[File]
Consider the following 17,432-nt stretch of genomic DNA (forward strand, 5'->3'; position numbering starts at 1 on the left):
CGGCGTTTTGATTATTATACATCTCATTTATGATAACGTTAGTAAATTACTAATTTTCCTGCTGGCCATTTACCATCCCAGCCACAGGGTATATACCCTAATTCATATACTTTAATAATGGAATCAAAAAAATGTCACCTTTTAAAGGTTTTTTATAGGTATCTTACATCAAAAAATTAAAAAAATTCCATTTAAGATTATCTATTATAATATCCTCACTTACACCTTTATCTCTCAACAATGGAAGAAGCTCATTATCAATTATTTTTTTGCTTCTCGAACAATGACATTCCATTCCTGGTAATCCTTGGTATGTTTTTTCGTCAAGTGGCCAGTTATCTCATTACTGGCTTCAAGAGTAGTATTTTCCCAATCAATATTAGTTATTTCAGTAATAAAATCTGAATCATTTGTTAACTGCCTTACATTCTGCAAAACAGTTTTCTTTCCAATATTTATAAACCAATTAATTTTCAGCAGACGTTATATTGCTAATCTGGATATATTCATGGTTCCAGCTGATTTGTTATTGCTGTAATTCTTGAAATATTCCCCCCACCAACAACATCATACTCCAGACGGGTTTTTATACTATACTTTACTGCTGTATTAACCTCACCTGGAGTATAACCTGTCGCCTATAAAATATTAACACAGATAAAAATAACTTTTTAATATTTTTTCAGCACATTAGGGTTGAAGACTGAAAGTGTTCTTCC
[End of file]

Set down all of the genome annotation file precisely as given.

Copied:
Consider the following 17,432-nt stretch of genomic DNA (forward strand, 5'->3'; position numbering starts at 1 on the left):
CGGCGTTTTGATTATTATACATCTCATTTATGATAACGTTAGTAAATTACTAATTTTCCTGCTGGCCATTTACCATCCCAGCCACAGGGTATATACCCTAATTCATATACTTTAATAATGGAATCAAAAAAATGTCACCTTTTAAAGGTTTTTTATAGGTATCTTACATCAAAAAATTAAAAAAATTCCATTTAAGATTATCTATTATAATATCCTCACTTACACCTTTATCTCTCAACAATGGAAGAAGCTCATTATCAATTATTTTTTTGCTTCTCGAACAATGACATTCCATTCCTGGTAATCCTTGGTATGTTTTTTCGTCAAGTGGCCAGTTATCTCATTACTGGCTTCAAGAGTAGTATTTTCCCAATCAATATTAGTTATTTCAGTAATAAAATCTGAATCATTTGTTAACTGCCTTACATTCTGCAAAACAGTTTTCTTTCCAATATTTATAAACCAATTAATTTTCAGCAGACGTTATATTGCTAATCTGGATATATTCATGGTTCCAGCTGATTTGTTATTGCTGTAATTCTTGAAATATTCCCCCCACCAACAACATCATACTCCAGACGGGTTTTTATACTATACTTTACTGCTGTATTAACCTCACCTGGAGTATAACCTGTCGCCTATAAAATATTAACACAGATAAAAATAACTTTTTAATATTTTTTCAGCACATTAGGGTTGAAGACTGAAAGTGTTCTTCC